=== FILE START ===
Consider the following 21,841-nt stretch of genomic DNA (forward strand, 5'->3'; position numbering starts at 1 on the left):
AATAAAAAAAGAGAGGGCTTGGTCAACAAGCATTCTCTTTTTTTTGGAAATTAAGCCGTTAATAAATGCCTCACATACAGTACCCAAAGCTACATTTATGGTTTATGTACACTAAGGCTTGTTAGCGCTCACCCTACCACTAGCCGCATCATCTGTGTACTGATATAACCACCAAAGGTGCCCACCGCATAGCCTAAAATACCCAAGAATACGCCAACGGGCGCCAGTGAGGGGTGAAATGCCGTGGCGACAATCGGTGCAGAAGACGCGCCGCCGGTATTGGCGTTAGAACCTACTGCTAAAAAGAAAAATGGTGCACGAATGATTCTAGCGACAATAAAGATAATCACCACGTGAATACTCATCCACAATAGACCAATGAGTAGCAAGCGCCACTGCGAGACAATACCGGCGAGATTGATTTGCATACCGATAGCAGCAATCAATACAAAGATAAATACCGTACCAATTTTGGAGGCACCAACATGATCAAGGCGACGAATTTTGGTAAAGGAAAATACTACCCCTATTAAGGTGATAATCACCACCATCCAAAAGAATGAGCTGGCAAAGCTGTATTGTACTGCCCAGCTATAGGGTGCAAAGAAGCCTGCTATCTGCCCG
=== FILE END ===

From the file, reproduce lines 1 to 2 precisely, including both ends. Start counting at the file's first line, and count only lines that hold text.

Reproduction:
Consider the following 21,841-nt stretch of genomic DNA (forward strand, 5'->3'; position numbering starts at 1 on the left):
AATAAAAAAAGAGAGGGCTTGGTCAACAAGCATTCTCTTTTTTTTGGAAATTAAGCCGTTAATAAATGCCTCACATACAGTACCCAAAGCTACATTTATGGTTTATGTACACTAAGGCTTGTTAGCGCTCACCCTACCACTAGCCGCATCATCTGTGTACTGATATAACCACCAAAGGTGCCCACCGCATAGCCTAAAATACCCAAGAATACGCCAACGGGCGCCAGTGAGGGGTGAAATGCCGTGGCGACAATCGGTGCAGAAGACGCGCCGCCGGTATTGGCGTTAGAACCTACTGCTAAAAAGAAAAATGGTGCACGAATGATTCTAGCGACAATAAAGATAATCACCACGTGAATACTCATCCACAATAGACCAATGAGTAGCAAGCGCCACTGCGAGACAATACCGGCGAGATTGATTTGCATACCGATAGCAGCAATCAATACAAAGATAAATACCGTACCAATTTTGGAGGCACCAACATGATCAAGGCGACGAATTTTGGTAAAGGAAAATACTACCCCTATTAAGGTGATAATCACCACCATCCAAAAGAATGAGCTGGCAAAGCTGTATTGTACTGCCCAGCTATAGGGTGCAAAGAAGCCTGCTATCTGCCCG